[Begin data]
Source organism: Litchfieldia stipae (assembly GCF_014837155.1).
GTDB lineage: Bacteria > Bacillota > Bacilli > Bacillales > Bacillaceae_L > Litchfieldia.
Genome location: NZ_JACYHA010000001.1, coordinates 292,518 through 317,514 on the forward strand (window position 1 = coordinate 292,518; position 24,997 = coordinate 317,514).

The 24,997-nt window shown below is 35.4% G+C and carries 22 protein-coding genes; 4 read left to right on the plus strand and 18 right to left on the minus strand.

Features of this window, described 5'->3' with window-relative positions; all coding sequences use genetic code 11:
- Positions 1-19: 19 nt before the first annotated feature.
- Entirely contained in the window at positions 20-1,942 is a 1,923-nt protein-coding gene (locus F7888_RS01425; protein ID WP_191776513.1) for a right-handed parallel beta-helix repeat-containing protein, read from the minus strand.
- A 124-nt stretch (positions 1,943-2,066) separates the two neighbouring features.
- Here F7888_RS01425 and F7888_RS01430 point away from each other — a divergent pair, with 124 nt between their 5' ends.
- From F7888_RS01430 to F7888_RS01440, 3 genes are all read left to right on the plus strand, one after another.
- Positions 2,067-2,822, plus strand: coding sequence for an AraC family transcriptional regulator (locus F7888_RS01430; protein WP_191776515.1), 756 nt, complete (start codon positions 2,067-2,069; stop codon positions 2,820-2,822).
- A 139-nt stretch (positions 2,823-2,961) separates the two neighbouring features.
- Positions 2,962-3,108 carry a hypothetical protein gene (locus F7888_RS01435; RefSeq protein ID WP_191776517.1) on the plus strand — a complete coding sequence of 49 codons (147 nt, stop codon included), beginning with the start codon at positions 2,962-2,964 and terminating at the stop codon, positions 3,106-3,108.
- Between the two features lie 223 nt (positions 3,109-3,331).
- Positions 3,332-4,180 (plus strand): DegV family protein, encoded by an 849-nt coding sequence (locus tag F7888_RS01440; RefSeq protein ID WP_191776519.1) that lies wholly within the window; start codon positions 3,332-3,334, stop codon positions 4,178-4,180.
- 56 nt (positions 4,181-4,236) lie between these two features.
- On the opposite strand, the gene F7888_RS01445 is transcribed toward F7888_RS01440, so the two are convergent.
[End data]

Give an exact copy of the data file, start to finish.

Source organism: Litchfieldia stipae (assembly GCF_014837155.1).
GTDB lineage: Bacteria > Bacillota > Bacilli > Bacillales > Bacillaceae_L > Litchfieldia.
Genome location: NZ_JACYHA010000001.1, coordinates 292,518 through 317,514 on the forward strand (window position 1 = coordinate 292,518; position 24,997 = coordinate 317,514).

The 24,997-nt window shown below is 35.4% G+C and carries 22 protein-coding genes; 4 read left to right on the plus strand and 18 right to left on the minus strand.

Features of this window, described 5'->3' with window-relative positions; all coding sequences use genetic code 11:
- Positions 1-19: 19 nt before the first annotated feature.
- Entirely contained in the window at positions 20-1,942 is a 1,923-nt protein-coding gene (locus F7888_RS01425; protein ID WP_191776513.1) for a right-handed parallel beta-helix repeat-containing protein, read from the minus strand.
- A 124-nt stretch (positions 1,943-2,066) separates the two neighbouring features.
- Here F7888_RS01425 and F7888_RS01430 point away from each other — a divergent pair, with 124 nt between their 5' ends.
- From F7888_RS01430 to F7888_RS01440, 3 genes are all read left to right on the plus strand, one after another.
- Positions 2,067-2,822, plus strand: coding sequence for an AraC family transcriptional regulator (locus F7888_RS01430; protein WP_191776515.1), 756 nt, complete (start codon positions 2,067-2,069; stop codon positions 2,820-2,822).
- A 139-nt stretch (positions 2,823-2,961) separates the two neighbouring features.
- Positions 2,962-3,108 carry a hypothetical protein gene (locus F7888_RS01435; RefSeq protein ID WP_191776517.1) on the plus strand — a complete coding sequence of 49 codons (147 nt, stop codon included), beginning with the start codon at positions 2,962-2,964 and terminating at the stop codon, positions 3,106-3,108.
- Between the two features lie 223 nt (positions 3,109-3,331).
- Positions 3,332-4,180 (plus strand): DegV family protein, encoded by an 849-nt coding sequence (locus tag F7888_RS01440; RefSeq protein ID WP_191776519.1) that lies wholly within the window; start codon positions 3,332-3,334, stop codon positions 4,178-4,180.
- 56 nt (positions 4,181-4,236) lie between these two features.
- On the opposite strand, the gene F7888_RS01445 is transcribed toward F7888_RS01440, so the two are convergent.